What is the difference between 35W HID headlights and 55W HID headlights? (HID experts only please)?
Well, my brother and I have spent WAY too much time researching and testing with current meters and different bulbs and different ballasts. From what is available today, the majority of the inexpensive HID kits, 55 watt or 35 watt are using this Slim ballast with three casted lines on the bottom of the top face and one towards the top where they stick their label (if you read the sticker, which by the way is not always reliable). The typically show an Inorm or normal running current of 3.5A, sometime 3.2 if you bought a 35 watt kit and they will often state that the power consumption at "<55 watts" which is true. Sometimes they relabled with 4.2A if you bought a 55 watt kit, but from our testing, they are the same and run a current draw of 3.5-3.7 amps. We bought a bunch of different bulbs and big ballasts and slim ballasts. And switch bulbs did cause the ballast to react differently, drawing more or less current. For me, the results showed that don't be fooled into paying for the sticker, Any Xentec ballast, or the digital slims will be running 3.2 amps unless your lucky, for they did make them at one time. My point is, you can't test the label. Now, from my tests, and if you want the higher output (a stated by the other response, it does effect the bulb life for all the bulbs are the same, haven't seem a HD bulb yet with increased life span at 4.2 amps), stick with the large size ballasts. There are good ones out there, usually have the CE stamp on them, 4.5 Inorm on the label. There are good japanese made ballasts too, slim 55 watt, even 65w, available from china. Bottomline if you just want to switch to HID, 35 watt is the cheapest way to go, and produce such a dramatic increase in light that you won't care if it is 55 watt or 35 watt, and you don't have to change the bulb, well unless water get in there. Order two extra bulbs for $10 just in case. Don't order anything with the Xentec name, they are unreliable, order the slims digitals with the case as I described. They work fine, no flicker, kind of slow startup, and produce something just over 35 watts.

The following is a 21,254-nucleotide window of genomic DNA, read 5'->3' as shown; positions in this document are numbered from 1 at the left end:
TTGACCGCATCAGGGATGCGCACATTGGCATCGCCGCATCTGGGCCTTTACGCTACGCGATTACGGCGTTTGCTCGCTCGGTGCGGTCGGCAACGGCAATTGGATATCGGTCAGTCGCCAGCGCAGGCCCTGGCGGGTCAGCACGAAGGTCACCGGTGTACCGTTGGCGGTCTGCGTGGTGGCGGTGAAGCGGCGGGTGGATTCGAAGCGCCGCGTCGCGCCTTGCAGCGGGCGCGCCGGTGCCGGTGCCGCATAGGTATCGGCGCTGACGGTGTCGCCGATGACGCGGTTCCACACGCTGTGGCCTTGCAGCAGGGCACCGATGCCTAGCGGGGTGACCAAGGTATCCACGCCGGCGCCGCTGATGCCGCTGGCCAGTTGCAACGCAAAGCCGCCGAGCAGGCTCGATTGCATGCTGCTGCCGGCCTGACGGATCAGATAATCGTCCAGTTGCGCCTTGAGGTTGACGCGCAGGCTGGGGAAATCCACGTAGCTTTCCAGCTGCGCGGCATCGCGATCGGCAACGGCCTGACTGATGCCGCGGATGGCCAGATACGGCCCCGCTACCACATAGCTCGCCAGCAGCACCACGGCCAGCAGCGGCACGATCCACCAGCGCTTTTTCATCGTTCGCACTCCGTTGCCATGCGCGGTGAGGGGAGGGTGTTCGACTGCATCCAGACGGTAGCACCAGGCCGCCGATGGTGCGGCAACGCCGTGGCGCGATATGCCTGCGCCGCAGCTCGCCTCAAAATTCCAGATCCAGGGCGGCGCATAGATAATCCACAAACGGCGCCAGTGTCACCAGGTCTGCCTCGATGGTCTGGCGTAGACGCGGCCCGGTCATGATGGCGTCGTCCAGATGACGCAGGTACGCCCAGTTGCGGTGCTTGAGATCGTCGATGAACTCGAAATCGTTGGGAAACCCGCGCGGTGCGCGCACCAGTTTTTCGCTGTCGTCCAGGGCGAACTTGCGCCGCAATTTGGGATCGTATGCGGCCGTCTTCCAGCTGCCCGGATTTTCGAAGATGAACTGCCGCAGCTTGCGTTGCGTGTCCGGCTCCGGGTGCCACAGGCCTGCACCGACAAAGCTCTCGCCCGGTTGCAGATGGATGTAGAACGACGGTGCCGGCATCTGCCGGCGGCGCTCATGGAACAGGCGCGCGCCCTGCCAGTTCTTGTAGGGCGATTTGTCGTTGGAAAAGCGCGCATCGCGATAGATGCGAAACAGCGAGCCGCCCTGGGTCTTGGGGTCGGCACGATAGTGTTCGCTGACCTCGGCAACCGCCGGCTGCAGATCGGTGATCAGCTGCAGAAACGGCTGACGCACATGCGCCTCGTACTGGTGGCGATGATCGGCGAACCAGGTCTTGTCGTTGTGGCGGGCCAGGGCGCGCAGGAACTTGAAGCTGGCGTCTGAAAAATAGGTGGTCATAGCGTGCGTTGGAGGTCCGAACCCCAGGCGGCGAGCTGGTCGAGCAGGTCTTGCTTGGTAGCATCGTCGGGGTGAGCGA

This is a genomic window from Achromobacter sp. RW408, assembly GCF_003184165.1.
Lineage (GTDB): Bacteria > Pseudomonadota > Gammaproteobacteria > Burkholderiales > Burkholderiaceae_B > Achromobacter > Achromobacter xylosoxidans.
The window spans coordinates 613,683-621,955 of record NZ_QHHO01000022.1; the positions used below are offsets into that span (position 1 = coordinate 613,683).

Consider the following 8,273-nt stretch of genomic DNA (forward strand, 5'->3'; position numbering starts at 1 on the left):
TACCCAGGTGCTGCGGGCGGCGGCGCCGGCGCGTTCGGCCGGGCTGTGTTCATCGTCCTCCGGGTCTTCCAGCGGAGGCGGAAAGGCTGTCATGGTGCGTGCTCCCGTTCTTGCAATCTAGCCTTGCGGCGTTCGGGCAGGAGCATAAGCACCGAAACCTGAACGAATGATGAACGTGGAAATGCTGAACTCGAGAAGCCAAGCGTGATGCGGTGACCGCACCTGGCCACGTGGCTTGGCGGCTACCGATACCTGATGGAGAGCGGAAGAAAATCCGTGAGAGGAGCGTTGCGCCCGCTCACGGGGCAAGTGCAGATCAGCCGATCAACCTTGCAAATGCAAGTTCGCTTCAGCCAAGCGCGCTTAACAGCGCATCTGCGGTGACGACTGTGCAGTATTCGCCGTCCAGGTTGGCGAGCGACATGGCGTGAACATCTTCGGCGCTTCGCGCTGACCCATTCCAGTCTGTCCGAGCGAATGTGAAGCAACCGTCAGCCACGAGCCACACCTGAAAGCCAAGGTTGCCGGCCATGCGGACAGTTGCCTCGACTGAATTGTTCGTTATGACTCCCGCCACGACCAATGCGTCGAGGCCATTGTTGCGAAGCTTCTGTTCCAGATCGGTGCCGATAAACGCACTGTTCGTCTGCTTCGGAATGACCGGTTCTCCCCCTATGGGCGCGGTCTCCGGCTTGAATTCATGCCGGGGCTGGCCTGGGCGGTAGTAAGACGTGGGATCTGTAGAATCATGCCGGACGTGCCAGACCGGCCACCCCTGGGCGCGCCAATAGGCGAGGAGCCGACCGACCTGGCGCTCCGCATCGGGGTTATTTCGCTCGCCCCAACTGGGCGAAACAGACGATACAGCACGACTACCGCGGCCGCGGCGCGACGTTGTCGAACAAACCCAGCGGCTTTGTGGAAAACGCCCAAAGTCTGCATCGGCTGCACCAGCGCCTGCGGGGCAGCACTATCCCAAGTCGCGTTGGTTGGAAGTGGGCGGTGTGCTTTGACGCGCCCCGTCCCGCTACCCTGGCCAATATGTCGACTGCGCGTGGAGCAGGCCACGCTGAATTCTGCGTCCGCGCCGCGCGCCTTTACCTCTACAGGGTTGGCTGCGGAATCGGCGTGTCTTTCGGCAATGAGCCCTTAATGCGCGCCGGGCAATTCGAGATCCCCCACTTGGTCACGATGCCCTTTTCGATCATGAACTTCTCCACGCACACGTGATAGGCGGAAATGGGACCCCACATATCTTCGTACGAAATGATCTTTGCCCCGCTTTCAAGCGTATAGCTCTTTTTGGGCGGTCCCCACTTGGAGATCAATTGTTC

I did a trip across Europe on a 2001 R1, I hit the rev limiter at 292kph indicated. Given my cousins live in Germany, I did quite a few hours on The Autobahn, at 291 indicated.If the R1 has the standard 6% margin added to the true speed, this brings us down to 275kph, which felt about right. A good mate of mine on the R1 forum says the 2K R1 does 274kph, and I believe him.